Red Bull's exit upends free agency

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CHARLOTTE, N.C. --- Carl Edwards had top-secret meetings with Joe Gibbs. Clint Bowyer has all but signed a contract with Red Bull. Interested car owners are blowing up Juan Pablo Montoya's phone.

Red Bull, which owns and sponsors a struggling two-car team, plans to pull out of NASCAR after this season, people familiar with the situation revealed Monday.   File/Associated Press
File/Associated Press
Red Bull, which owns and sponsors a struggling two-car team, plans to pull out of NASCAR after this season, people familiar with the situation revealed Monday.

It's "Silly Season" in NASCAR, and the rumors are swirling through the garage as fast as the cars are circling the track. Each day brings a whisper of a new meeting between driver and car owner, or rumblings of scenarios that will force the dominoes to fall for several top drivers.

It officially heated up Monday when The Associated Press reported that Red Bull plans to leave NASCAR at the end of the season. That took the two-car organization out of play for an A-list driver, right when talk had picked up that Bowyer was ready to jump from Richard Childress Racing.

Word is Bowyer was seriously considering an offer to replace Kasey Kahne, but just as he made up his mind, Red Bull officials cooled off.

Now Red Bull's departure turns the entire free agency process on its head.

It's quite possible that Red Bull general manager Jay Frye will line up an investor to purchase the team's assets, and he has experience doing that. It was Frye who masterminded Mark Martin's retirement reversal, creating a partial schedule for Martin that got him running up front again.

But sponsorship is so critical, and Frye learned that twice before: Regardless of how strong his programs were, when the money grew tight, the race team suffered. Frye might be able to continue next season with the bones of Red Bull intact, but no big-name driver can consider joining the team at this point.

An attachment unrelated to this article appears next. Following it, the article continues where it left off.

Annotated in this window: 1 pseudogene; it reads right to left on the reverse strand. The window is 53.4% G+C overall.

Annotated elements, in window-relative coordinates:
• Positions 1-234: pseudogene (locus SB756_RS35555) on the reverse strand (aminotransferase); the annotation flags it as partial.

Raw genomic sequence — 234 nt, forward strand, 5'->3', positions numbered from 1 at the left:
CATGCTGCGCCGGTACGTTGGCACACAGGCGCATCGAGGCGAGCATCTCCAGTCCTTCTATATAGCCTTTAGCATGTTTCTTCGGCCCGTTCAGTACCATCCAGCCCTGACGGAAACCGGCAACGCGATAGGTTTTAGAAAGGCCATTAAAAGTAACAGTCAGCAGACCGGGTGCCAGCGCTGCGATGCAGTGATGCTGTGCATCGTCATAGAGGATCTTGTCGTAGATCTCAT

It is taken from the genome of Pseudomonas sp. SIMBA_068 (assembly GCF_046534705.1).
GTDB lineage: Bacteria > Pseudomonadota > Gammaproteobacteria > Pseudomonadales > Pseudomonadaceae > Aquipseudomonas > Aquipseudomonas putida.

So that sends Bowyer back to the drawing board and Brian Vickers, who left Hendrick Motorsports in 2007 to be Red Bull's first driver, on the market.

They'll all be waiting to see what happens with Edwards, who seems intent on exploring every free agency possibility. His Roush-Fenway Racing teammate Greg Biffle inked a new contract extension in April, but Edwards has yet to come to a new agreement, despite a 20-point lead in the standings and wins at Las Vegas and the $1 million All-Star race.

It's no secret Joe Gibbs Racing has been trying for years to add a fourth team, but the right situation has never developed. Longtime sponsor Home Depot must be frustrated by Lowe's-sponsored Jimmie Johnson's run of five consecutive championships, and a pairing with Edwards might be enough to appease the company.

That would, of course, make Joey Logano the odd man out at JGR, which still would have to find a sponsor for the driver many believed would be the next superstar.

Montoya certainly has suitors, but the list of quality open rides is shrinking. There's allegedly been interest from Michael Waltrip Racing, a two-car team with room to grow and a satellite branch at JTG Daugherty Racing.

But Montoya has a strong bond with current team owner Chip Ganassi, and it would take a very strong offer to lure him away from the guy who gave him a NASCAR job when the Colombian walked away from Formula One in 2006.

There's a handful of wild cards that also must be considered: Where will Danica Patrick go when she moves full time to NASCAR as expected at the end of the IndyCar season? She could go to a full Nationwide Series ride, but any move to NASCAR would be with the intent of joining the Sprint Cup Series as her advisers might think racing at the junior varsity level is a waste of time.

And what's going to happen to Martin when Kahne takes his Hendrick Motorsports seat at the end of this season?

There's far too many what-ifs to keep track of right now, but the next few weeks will certainly be intriguing.


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